Like it or not, you have a reputation. A personal one and a professional one. All the messages you put out, on the Internet, in person, on paper, combine to form a brand image to all who cross your path. Networking is not just about the face-value of the person you shake hands with – it is the reputation and image that surrounds them.

These days your image can and will follow you. It is logged, documented, diarised, collated and Googled. In the future your grandchildren will be able to Google you. Your children, or your parents, may be doing it now!

These days, your professional reputation and image is a lot more than just what you wear and how you come across. Sure, looking the part and creating a good first impression is important but your professional reputation is about the entire package. It is about who you are, how you operate and what you stand for. Your actions, reactions and integrity are under constant scrutiny.

With the rise of social media and increase in communicative tools, managing your reputation is now critical. It is easy for current and future employers to Google you, and often before the interview or promotion. Your online reputation could be affecting your real-world reputation in ways you aren’t even aware of. Conversations that you thought were deleted can still be accessed with the correct URL or search phrase.

Google. Never. Forgets.

It’s no secret we need to be authentic and operate from the heart. That authentic person needs to live and breathe online as well. It’s no good espousing virtues that don’t align with daily activities. There is no “what happens in Vegas, stays in Vegas” in Google’s world. Here are some ideas to bring your online and offline profiles into alignment.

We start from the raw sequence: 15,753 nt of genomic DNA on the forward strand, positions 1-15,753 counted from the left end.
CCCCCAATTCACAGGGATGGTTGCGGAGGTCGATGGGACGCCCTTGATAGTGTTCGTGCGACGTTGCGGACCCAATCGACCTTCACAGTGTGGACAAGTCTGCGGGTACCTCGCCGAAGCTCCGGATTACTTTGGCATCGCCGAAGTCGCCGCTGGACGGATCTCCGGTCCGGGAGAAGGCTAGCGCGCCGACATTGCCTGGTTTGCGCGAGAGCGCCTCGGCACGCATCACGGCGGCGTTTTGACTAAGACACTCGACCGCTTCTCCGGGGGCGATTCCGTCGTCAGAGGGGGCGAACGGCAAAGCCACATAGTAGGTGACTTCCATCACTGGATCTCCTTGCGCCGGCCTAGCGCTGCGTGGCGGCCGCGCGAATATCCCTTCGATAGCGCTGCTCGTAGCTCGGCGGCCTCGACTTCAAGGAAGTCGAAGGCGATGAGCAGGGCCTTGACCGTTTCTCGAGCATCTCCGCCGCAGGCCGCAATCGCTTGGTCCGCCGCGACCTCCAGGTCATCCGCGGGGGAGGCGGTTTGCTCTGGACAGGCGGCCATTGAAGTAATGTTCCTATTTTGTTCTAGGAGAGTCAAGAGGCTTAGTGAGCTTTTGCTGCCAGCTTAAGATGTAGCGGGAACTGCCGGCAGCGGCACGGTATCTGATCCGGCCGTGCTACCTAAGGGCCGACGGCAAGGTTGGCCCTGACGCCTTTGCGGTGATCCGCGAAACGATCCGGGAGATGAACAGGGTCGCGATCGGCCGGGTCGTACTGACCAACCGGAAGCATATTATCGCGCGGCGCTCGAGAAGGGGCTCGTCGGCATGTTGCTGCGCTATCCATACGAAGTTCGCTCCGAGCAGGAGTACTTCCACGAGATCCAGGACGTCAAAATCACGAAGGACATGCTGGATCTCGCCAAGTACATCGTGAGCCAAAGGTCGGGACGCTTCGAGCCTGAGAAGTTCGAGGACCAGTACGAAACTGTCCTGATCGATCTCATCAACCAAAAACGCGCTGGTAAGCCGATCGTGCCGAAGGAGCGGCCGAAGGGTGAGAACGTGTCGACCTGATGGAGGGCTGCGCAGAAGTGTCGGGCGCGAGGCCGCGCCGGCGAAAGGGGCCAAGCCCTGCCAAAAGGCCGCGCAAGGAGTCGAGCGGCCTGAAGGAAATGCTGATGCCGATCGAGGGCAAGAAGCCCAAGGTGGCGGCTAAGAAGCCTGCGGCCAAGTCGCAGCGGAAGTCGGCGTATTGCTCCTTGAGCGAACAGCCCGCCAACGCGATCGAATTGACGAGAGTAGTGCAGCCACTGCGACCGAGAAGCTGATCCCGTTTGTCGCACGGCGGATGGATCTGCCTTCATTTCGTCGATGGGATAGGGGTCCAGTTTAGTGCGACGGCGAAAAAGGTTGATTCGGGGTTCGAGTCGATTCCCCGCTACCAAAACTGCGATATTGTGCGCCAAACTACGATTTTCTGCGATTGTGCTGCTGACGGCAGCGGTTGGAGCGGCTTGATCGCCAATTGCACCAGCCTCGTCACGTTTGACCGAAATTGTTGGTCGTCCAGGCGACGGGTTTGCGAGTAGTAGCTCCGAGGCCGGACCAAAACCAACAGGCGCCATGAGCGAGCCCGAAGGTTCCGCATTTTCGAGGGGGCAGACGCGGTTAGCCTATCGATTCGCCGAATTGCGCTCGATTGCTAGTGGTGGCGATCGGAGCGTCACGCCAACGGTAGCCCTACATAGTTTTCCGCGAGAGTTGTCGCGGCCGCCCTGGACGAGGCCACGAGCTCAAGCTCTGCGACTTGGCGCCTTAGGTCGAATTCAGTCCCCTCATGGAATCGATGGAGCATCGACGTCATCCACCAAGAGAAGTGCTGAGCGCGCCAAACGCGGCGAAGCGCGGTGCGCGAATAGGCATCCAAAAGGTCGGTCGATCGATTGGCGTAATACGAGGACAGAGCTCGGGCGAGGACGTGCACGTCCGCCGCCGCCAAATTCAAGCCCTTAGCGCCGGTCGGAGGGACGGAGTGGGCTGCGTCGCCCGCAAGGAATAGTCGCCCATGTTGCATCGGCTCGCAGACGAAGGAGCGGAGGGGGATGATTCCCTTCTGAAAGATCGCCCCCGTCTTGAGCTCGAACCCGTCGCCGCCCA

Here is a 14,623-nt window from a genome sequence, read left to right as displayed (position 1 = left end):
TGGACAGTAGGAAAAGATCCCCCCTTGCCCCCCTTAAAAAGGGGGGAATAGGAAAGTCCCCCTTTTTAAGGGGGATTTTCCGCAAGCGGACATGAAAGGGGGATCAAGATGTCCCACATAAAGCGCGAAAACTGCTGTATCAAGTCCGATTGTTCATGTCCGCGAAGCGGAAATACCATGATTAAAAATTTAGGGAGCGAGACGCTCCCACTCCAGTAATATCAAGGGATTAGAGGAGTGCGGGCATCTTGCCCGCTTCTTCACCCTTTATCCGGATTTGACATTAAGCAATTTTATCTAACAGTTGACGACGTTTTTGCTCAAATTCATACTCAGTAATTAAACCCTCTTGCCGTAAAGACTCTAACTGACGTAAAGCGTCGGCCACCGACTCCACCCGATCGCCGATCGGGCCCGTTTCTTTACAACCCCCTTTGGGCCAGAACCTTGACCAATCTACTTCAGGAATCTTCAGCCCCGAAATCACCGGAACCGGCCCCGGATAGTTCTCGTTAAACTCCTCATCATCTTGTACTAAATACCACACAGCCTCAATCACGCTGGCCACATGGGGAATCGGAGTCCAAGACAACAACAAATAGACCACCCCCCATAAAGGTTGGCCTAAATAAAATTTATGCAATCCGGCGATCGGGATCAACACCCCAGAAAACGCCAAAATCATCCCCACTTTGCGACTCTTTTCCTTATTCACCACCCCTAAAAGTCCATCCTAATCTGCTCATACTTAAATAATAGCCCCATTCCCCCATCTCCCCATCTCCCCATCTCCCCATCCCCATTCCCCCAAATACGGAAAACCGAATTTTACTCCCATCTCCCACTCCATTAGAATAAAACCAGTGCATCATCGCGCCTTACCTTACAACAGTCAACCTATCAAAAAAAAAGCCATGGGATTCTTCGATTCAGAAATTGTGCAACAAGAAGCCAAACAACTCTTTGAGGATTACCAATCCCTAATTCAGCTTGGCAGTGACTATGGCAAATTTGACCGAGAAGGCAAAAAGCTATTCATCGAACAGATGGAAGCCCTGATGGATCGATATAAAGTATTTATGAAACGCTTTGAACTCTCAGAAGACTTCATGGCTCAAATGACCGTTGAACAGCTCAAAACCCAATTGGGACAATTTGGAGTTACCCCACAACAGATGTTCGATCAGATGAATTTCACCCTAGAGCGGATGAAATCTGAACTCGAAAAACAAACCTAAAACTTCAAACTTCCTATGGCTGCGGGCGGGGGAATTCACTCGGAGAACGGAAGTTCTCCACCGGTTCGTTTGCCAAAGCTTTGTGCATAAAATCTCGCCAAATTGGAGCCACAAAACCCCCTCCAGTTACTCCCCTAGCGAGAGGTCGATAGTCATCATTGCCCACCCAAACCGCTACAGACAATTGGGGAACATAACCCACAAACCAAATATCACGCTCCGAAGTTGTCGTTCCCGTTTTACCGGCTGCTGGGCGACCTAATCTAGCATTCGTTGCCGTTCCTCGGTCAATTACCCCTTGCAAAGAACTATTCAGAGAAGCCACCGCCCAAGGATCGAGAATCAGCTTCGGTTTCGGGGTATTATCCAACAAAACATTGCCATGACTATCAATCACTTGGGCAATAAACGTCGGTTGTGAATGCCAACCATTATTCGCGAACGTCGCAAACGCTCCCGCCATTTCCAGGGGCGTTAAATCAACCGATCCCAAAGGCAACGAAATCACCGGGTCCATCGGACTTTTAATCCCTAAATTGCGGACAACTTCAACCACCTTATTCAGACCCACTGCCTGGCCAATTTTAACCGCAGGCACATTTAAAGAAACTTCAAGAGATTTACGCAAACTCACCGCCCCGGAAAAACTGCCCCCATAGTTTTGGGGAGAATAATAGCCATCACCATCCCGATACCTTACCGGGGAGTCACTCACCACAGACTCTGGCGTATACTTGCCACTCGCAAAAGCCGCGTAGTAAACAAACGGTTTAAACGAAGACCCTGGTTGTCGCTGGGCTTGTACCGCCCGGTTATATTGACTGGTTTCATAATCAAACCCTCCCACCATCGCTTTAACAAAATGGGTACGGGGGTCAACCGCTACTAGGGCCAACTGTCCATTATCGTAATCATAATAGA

Mind your language

Social media has changed the way we communicate. In many cases we do not have the physical nuances that embellish and direct a conversational theme. Many conversations rely on words only with no signals to indicate mood. You may write your message while smiling and laughing but without that facial expression to go with it the message could result in a completely different outcome. Icons and punctuation such as exclamation marks can be very useful but don’t rely on these, change your language to suit the mood instead.

Hold off on the Send button

It is too easy for innocent statements to be misconstrued. Appropriate communication is just as important as the message itself. Always read back your message and even sit on it for 5 minutes before sending to make sure it comes across in the most appropriate way. We have all been at the brunt of an email fired off in anger, either by us or to us, so this strategy can save us from future problems! Set your email manager to send every half hour rather than immediately and you will mostly have the chance to review your words if necessary.

Is your message consistent?

Check out your social media profiles and make sure they are congruent. There is a different tone that goes with different platforms but your ethos and modus operandi should marry.

Watch your spelling

Finally, and at the risk of sounding like your high school English teacher, spelling is now more important than ever. Yes, many conversations on mobiles and on Twitter rely on abbreviations such as gr8, r u ok? and YOLO but these abbreviations do not have a place on platforms such as LinkedIn, email, blogs or even facebook.

When you communicate using only words, those words need to be correct, appropriate and grammatically sound. Relying on spell-check just doesn’t cut it as many words can mean something totally different to what you are trying to convey but may still be spelled correctly.